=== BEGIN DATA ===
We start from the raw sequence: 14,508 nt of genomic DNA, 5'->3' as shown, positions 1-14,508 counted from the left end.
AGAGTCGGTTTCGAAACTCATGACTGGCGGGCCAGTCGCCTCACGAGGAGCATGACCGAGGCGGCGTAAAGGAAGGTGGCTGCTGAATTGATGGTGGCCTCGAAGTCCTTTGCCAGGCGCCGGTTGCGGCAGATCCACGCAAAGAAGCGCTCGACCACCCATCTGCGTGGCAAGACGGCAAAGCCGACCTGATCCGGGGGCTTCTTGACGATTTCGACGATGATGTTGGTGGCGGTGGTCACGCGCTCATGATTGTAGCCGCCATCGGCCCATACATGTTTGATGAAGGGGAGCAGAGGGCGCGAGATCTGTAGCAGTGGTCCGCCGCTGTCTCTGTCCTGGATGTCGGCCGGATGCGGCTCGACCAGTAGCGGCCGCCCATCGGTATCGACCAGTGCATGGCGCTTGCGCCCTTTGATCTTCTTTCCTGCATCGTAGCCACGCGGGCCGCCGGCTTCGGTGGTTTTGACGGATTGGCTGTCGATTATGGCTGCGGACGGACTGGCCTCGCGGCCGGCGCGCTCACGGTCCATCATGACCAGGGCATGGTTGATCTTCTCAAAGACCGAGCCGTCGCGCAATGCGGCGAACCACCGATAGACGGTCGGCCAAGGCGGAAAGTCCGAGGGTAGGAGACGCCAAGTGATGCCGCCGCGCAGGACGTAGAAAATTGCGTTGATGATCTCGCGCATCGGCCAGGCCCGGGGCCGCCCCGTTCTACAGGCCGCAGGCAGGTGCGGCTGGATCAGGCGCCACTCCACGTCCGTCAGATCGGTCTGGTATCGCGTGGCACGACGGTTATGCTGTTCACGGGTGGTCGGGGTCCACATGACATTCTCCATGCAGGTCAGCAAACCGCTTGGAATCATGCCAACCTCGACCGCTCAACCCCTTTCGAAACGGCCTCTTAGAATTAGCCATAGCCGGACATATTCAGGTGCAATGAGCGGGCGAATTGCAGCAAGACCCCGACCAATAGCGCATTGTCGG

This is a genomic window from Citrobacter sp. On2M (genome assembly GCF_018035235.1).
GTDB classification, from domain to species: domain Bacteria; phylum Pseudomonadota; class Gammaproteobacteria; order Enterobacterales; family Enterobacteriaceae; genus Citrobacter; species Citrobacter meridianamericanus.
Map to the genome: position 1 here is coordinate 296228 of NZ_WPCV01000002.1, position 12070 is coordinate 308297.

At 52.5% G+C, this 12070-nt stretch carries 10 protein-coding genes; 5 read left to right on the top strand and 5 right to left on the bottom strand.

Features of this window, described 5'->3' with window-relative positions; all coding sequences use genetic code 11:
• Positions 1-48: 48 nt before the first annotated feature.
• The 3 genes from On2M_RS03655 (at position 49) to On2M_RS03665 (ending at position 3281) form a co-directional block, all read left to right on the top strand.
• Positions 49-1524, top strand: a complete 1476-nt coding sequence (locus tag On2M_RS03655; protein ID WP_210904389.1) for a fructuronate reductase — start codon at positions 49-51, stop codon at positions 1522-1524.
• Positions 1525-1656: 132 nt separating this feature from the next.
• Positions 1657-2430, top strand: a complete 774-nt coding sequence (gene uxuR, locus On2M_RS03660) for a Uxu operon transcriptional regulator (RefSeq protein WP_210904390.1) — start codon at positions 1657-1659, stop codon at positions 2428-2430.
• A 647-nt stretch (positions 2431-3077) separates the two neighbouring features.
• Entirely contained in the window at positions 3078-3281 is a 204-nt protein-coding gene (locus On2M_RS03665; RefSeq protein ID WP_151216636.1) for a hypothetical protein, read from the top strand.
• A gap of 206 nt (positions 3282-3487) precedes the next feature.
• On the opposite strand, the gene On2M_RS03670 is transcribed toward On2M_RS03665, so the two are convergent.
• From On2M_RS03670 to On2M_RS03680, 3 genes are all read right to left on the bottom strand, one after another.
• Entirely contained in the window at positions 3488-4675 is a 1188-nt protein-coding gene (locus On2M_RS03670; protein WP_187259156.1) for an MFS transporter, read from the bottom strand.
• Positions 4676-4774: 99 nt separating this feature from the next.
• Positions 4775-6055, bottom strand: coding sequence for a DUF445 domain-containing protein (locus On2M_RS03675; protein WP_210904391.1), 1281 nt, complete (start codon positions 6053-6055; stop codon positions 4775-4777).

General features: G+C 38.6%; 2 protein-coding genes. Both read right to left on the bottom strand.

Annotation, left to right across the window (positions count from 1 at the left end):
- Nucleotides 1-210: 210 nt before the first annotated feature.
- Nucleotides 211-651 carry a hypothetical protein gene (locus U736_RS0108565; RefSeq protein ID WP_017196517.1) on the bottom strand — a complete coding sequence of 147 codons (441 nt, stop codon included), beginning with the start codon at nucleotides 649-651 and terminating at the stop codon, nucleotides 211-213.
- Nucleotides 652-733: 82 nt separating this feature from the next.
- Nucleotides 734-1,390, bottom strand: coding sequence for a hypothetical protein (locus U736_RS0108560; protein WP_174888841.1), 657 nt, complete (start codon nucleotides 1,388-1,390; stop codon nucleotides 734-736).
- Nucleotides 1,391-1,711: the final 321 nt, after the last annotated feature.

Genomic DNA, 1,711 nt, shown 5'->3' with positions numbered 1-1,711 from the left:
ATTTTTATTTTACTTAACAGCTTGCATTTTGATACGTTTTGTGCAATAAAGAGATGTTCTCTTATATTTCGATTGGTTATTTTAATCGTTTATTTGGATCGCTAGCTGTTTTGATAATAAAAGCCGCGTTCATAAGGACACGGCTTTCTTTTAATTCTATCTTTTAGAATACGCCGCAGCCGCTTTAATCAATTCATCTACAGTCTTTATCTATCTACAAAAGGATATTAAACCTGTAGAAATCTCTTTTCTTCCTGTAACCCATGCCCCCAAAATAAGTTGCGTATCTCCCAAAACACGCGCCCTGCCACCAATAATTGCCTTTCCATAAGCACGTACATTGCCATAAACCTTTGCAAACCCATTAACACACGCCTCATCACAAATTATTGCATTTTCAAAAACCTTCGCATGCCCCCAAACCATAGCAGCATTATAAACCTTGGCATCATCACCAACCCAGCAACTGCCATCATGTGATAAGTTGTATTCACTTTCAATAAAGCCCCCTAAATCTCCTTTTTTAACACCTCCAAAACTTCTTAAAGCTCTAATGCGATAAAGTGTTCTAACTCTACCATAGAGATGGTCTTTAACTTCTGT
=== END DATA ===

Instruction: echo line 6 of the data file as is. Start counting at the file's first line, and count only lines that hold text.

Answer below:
At 52.5% G+C, this 12070-nt stretch carries 10 protein-coding genes; 5 read left to right on the top strand and 5 right to left on the bottom strand.